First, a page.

The Hate-America Industry
When bin Laden praised William Blum’s Rogue State, it soared to the top of Amazon’s sales charts. So too now has Noam Chomsky’s Hegemony or Survival—as soon as the semi-literate Hugo Chavez held it up at the United Nations. The Left sees it as McCarthy-like to even suggest that our own are the ideological godheads of the enemy. But it is true.
I am going through the rough draft of a new Al-Qaeda reader this morning, translated and edited by Raymond Ibrahim, soon to be released by Doubleday. What do Dr. Zawahri and bin Laden complain about from their caves in Pakistan? Why, of course, the American failure to sign Kyoto, our desecration of the environment, George Bush reading a goat story on the morning of 9/11, Halliburton, and—that critically-important concern of radical Islam— the lack of campaign finance reform in the United States. Much of their rants are simply jottings and notes taken from watching Fahrenheit 9/11 and killing time in hideouts by listening to talking heads on CNN.
This is all fine and good in a free society, but there are two concerns—other than the abject hypocrisy of these comfortable prenatal Americans kicking at their own embryo. A tenured Chomsky—who thrives in pleasant, secure surrounds, makes a living through secure air travel, and is paid by a university rich in Pentagon contracts—can rant only on the surety that what he sees in the abstract as evil and so must end won’t quite fall apart in the concrete. William Blum said he was pleased by bin Laden’s endorsement, but wouldn’t want the terrorist to call him. But why wouldn’t he, since both agree on the central evil of our times—and the need to address it?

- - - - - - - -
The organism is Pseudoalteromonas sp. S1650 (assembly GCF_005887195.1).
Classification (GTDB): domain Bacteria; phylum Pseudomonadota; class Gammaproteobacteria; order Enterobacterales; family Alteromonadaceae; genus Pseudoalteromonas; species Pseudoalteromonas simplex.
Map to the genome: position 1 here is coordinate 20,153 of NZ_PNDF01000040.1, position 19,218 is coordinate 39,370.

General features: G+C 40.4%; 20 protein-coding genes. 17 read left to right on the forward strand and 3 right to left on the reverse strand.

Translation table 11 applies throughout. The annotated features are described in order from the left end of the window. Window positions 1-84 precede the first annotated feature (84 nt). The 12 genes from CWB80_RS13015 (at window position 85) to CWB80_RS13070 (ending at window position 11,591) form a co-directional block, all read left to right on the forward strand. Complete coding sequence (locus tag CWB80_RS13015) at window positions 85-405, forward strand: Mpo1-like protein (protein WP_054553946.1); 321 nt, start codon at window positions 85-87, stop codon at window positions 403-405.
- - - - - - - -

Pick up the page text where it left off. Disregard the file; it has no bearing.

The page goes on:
And that’s the point: there is a hot-house plant feel to this shrillness, in which authors sell books, and filmmakers rake in profits, but their invective supposedly doesn’t really weaken the system enough to imperil them and their children. But for a terrorist to read from these American intellectuals that the United States is the greatest source of terror in the world is not to begin a “conversation,” but to embolden them even further to try ending American altogether.
Second, the hysteria of the hate Bush’s America industry has moved the entire critique of the United States far to the left—and now over the edge. Hugo Chavez’s performance trumped Khrushchev’s shoe-thumping, and was right up there with Hitler at Nuremberg. The Council on Foreign Relations welcomed in Ahmadinejad, who once again denied the Holocaust to their faces: would they have invited Pinochet to lecture them about the “lies” that any Chileans were killed, or a P.W. Botha to assure them apartheid was a vast exaggeration? We live in an age not merely of award-winning films and mainstream novels depicting the assassination of President Bush, but of Venezuelan, Cuban, Iranian, and North Korean thugs relying on just this domestic industry of self-hate for their very message.
The End of Wars
Today I finish the last class of a five-week course I taught this late summer at Hillsdale College on World War II. What is striking is the abrupt end of the war, whose last months nevertheless saw the worst American casualties in Europe of the entire struggle. 10,677 of our soldiers died in April 1945 alone, just a few days before the collapse of the Nazi regime— about the same number lost a year earlier during the month of June in the 1944 landings at Normandy and the slogging in the Hedgerows. Okinawa saw our worst casualties on the ground in the Pacific—and was declared secure only 6 weeks before the Japanese surrender. 1945 was far bloodier than 1939, a reminder that in the midst of a war daily losses are not necessarily a barometer of how close or far away is the end of the carnage. Ask the Red Army for whom the final siege of Berlin—361, 367 Russian and Polish soldiers lost—may have been their worst single battle of their entire war, itself characterized by killing on a scale unimaginable in the West.
I don’t know how close or far away we are in Iraq from securing a chance for Iraqi democracy to stabilize, but I do know–despite the recent spate of doom and gloom journalistic accounts–that, as in all wars, it is almost impossible to tell from the 24-hour pulse of the battlefield.